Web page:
James Madison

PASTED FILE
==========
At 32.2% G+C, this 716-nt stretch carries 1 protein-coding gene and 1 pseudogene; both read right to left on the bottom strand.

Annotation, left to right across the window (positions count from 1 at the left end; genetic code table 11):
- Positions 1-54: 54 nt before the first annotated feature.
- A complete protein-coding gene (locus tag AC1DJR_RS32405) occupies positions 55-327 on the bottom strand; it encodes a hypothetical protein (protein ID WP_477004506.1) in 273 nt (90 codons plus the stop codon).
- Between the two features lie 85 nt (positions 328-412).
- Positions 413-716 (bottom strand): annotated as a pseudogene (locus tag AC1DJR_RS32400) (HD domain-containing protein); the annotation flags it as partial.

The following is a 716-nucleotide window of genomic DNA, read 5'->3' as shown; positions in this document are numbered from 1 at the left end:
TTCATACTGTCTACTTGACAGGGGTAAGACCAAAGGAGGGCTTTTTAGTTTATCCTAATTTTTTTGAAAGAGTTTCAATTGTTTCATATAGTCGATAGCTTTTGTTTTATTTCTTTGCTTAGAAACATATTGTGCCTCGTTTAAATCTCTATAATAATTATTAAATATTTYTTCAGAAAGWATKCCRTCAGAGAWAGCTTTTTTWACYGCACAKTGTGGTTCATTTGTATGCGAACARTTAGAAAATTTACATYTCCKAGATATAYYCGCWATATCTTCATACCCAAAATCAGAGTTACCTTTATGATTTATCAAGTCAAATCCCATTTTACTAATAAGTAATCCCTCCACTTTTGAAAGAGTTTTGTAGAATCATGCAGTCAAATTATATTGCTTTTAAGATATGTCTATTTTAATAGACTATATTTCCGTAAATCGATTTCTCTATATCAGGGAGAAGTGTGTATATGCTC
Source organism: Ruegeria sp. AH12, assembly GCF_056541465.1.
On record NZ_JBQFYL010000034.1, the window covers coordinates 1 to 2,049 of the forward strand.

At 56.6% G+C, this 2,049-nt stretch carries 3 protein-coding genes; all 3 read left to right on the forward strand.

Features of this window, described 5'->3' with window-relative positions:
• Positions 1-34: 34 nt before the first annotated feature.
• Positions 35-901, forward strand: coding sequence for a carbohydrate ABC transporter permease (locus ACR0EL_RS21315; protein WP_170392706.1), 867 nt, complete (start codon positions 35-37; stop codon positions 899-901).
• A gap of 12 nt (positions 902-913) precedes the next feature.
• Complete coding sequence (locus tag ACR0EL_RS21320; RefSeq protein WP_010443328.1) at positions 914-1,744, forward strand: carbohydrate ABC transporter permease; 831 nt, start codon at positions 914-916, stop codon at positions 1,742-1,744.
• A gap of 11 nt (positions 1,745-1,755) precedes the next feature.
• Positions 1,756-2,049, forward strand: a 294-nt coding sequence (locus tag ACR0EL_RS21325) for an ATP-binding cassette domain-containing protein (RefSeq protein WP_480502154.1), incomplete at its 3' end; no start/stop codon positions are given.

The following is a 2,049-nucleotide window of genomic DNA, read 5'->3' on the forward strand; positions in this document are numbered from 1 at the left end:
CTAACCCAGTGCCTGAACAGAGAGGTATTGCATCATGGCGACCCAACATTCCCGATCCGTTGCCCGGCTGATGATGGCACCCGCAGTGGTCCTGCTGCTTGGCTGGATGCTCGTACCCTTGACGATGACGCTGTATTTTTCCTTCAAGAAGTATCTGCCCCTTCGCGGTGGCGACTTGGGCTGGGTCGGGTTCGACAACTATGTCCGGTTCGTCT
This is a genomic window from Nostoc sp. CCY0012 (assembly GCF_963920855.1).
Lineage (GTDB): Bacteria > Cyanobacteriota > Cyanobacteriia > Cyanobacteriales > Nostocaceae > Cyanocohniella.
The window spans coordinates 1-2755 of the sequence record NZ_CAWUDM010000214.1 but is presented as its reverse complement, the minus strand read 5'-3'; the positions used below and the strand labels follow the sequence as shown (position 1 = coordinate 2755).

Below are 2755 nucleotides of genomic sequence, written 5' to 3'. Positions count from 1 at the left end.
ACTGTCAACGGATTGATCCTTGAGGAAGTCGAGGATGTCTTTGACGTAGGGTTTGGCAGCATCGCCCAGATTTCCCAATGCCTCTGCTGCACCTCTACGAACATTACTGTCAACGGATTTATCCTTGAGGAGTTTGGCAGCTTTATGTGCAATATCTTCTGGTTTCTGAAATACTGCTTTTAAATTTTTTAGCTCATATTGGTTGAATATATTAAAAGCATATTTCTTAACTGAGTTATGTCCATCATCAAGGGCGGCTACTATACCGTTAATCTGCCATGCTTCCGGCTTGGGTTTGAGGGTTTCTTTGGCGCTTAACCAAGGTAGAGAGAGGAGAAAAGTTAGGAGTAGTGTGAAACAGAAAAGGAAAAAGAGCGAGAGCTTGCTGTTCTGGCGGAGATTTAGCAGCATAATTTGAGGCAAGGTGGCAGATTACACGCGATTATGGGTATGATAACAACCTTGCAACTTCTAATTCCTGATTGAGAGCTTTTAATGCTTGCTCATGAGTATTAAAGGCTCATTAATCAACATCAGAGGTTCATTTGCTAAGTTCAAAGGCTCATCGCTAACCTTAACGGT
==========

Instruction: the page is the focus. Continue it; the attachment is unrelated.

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James Madison James Madison was born in 1751 and died in 1836. He was the fourth president of the United States (1809-1817). Madison worked for American independence, helped to establish the government of the new nation, and went on to participate in that government as congressman, secretary of state, and president. Madison's work on the Constitution of the United States gave him his best opportunity to exercise his great talents and is generally considered his most valuable contribution. More than any other person, Madison can be considered responsible for making the Bill of Rights part of the Constitution. His intense concern for religious and intellectual freedom led him to seek the strongest possible safeguards of individual liberty. In 1776, Madison was elected a delegate to the Virginia constitutional convention. Madison wrote the article of the declaration of rights that asserted the right of all "to the free exercise of religion, according to the dictates of conscience." In December 1779, Madison was elected to the Continental Congress. He took his seat with the Virginia delegation in March 1780 and after the first few months, he assumed a leading role in Congress. In the spring of 1784 Madison again ran for election to the Virginia assembly and won. He served nearly three years there, advocating the strengthening of the federal government. Madison was one of the first delegates to arrive in Philadelphia for the Constitutional Convention. Madison proposed a government with strong central powers, including a national judiciary and an elected national executive, and with authority to veto legislation of individual states. Primarily, Madison sought to provide the central government "with positive and complete autho... ... middle of paper ... ...y, along with statesmen John Quincy Adams and Albert Gallatin, to hold peace talks with the British at Ghent, Belgium. On his instructions they negotiated the Treaty of Ghent, which was signed on December 24, 1814. The primary concession Madison won was surrender by Britain of American territory captured during the war. A growing prosperity and a spirit of expansion in the United States marked the final two years of Madison's presidency. Madison himself appeared to be swept along by the nationalistic feeling of the times. Although he persisted in a strict interpretation of federal powers under the Constitution, he felt it appropriate now to sign into law several pieces of legislation he had vigorously fought against in earlier years. Among these were a bill creating a national bank and a tariff act designed to protect American industries from foreign competition.

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